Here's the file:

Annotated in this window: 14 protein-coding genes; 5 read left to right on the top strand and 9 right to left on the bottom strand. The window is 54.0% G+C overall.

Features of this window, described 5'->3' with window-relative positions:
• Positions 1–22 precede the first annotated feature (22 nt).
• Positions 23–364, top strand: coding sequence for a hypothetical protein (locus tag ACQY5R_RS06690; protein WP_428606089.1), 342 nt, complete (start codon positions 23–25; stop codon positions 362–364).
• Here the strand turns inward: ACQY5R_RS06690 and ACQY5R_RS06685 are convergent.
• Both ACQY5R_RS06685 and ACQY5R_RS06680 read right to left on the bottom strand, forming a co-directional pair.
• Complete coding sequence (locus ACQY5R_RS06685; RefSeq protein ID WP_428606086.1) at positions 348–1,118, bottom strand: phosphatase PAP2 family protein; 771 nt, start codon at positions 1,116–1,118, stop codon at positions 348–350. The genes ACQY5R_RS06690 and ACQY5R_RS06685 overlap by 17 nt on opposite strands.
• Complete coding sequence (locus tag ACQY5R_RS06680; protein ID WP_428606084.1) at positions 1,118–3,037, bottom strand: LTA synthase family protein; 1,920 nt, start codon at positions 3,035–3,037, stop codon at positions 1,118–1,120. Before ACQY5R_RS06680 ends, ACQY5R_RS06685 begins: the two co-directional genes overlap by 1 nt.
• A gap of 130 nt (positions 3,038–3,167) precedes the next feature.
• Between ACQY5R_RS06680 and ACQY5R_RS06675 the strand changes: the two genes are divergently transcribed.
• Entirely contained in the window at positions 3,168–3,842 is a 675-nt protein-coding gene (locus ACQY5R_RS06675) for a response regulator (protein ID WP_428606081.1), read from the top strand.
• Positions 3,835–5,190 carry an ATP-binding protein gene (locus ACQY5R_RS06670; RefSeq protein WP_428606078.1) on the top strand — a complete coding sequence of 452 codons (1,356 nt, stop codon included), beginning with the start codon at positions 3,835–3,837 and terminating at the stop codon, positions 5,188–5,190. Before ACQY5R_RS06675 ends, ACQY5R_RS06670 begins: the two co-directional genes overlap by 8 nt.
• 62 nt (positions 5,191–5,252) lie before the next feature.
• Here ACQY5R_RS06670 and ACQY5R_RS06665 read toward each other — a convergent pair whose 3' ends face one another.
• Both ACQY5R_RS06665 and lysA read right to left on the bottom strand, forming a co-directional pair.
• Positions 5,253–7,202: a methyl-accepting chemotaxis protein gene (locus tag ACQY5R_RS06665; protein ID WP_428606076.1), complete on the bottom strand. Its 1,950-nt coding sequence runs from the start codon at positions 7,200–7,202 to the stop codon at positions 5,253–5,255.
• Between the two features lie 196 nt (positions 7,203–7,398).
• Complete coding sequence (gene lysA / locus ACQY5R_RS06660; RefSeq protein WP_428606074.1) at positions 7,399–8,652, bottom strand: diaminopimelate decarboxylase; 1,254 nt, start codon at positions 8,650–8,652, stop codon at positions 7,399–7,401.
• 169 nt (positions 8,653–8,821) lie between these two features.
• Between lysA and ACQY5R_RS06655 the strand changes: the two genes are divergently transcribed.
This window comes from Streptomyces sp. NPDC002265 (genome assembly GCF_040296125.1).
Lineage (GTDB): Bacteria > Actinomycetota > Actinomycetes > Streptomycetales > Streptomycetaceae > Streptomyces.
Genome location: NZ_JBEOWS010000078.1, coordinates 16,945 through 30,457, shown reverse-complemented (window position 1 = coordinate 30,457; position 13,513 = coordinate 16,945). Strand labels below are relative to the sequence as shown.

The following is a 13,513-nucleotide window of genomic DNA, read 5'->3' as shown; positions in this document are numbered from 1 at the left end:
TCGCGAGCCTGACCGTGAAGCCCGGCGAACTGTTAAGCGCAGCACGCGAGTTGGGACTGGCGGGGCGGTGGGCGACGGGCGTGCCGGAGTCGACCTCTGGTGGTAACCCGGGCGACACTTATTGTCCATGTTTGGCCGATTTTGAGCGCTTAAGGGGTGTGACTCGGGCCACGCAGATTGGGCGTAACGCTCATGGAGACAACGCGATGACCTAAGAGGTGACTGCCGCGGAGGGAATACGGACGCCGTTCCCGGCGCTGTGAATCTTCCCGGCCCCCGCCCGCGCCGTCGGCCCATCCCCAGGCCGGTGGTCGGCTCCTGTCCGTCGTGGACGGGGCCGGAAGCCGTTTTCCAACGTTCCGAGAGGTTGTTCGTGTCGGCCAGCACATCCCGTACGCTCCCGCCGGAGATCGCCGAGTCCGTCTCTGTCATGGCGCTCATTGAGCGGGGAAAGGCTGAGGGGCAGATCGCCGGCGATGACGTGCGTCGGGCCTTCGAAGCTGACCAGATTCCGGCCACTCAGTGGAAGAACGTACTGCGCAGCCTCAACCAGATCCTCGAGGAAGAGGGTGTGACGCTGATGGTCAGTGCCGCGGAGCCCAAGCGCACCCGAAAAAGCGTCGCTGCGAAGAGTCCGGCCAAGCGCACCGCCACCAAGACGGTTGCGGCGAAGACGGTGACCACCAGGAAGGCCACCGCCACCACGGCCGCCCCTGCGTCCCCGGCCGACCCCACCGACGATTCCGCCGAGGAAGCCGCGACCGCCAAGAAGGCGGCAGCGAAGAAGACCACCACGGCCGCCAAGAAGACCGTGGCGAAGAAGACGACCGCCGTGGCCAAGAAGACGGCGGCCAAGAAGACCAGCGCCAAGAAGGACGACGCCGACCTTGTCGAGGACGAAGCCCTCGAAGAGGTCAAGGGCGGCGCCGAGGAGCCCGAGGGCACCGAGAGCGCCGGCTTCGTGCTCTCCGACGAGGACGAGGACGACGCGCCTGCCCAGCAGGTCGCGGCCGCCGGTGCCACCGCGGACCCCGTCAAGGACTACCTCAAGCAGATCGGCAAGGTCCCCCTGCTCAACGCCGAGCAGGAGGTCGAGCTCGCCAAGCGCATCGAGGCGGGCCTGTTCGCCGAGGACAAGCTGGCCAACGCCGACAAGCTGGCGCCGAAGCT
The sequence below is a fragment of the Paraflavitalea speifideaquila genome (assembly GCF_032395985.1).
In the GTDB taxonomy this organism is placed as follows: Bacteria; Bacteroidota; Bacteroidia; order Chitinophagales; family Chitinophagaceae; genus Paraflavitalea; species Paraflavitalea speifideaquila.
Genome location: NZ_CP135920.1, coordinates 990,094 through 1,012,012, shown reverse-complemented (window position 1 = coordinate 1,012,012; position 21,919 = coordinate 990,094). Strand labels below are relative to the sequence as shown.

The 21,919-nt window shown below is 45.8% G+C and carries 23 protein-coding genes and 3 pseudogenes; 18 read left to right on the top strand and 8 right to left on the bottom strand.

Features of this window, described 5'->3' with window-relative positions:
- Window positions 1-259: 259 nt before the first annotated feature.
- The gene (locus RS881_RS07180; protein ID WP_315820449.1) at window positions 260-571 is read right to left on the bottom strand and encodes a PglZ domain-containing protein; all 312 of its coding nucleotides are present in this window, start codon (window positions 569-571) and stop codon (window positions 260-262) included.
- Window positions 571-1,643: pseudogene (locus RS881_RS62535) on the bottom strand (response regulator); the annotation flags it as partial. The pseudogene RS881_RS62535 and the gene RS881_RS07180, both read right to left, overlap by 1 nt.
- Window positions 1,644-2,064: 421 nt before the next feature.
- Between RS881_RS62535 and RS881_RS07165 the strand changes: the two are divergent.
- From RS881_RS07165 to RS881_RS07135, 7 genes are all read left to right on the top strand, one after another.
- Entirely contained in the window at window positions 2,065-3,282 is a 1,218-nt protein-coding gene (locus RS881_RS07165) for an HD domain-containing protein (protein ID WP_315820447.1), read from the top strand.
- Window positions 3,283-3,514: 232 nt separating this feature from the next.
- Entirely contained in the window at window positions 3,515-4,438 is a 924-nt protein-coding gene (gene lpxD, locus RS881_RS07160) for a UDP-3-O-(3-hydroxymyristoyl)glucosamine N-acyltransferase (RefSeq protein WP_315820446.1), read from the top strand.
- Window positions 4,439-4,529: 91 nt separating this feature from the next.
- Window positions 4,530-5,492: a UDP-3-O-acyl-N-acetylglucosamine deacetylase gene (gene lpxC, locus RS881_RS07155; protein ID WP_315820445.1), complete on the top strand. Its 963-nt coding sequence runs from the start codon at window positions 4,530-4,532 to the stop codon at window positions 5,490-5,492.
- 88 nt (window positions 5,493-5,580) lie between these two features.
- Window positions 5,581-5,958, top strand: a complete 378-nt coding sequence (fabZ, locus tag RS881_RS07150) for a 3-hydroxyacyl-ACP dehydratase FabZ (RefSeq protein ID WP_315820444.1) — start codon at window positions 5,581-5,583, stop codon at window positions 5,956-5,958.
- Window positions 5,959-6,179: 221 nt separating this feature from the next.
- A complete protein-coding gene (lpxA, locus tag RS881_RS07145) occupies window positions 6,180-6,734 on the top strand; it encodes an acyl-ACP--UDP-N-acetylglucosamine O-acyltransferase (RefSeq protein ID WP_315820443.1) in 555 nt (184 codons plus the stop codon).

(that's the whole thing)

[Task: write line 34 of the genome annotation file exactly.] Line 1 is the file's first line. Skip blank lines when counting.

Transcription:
- Window positions 1,644-2,064: 421 nt before the next feature.